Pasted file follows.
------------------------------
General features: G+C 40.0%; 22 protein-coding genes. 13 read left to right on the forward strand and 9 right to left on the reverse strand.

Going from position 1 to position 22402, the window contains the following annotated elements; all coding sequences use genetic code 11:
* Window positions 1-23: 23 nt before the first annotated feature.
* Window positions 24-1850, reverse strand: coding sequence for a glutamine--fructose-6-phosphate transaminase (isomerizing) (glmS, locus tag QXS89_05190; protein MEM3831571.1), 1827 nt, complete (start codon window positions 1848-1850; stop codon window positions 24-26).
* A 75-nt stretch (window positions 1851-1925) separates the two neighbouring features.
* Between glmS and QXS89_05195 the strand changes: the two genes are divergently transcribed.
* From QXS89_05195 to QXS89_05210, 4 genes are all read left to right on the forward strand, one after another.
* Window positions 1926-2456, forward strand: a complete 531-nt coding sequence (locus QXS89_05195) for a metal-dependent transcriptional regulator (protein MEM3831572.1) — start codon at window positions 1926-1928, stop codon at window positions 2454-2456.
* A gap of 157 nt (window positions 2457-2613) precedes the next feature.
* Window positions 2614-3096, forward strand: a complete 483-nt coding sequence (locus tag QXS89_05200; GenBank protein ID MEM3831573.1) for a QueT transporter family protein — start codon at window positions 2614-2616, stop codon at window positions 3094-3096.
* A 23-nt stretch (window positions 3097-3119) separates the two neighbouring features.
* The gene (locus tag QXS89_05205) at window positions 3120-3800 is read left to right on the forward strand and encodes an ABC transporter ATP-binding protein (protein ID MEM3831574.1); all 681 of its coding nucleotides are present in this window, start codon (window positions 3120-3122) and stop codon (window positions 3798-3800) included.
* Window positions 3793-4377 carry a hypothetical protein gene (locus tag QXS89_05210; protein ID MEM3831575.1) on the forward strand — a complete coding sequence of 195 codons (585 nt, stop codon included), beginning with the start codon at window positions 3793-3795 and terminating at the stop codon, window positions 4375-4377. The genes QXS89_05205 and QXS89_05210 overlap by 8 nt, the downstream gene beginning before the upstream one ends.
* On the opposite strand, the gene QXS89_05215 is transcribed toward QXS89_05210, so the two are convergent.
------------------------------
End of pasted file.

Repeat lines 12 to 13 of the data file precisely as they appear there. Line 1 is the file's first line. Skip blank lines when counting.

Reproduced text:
* The gene (locus tag QXS89_05205) at window positions 3120-3800 is read left to right on the forward strand and encodes an ABC transporter ATP-binding protein (protein ID MEM3831574.1); all 681 of its coding nucleotides are present in this window, start codon (window positions 3120-3122) and stop codon (window positions 3798-3800) included.
* Window positions 3793-4377 carry a hypothetical protein gene (locus tag QXS89_05210; protein ID MEM3831575.1) on the forward strand — a complete coding sequence of 195 codons (585 nt, stop codon included), beginning with the start codon at window positions 3793-3795 and terminating at the stop codon, window positions 4375-4377. The genes QXS89_05205 and QXS89_05210 overlap by 8 nt, the downstream gene beginning before the upstream one ends.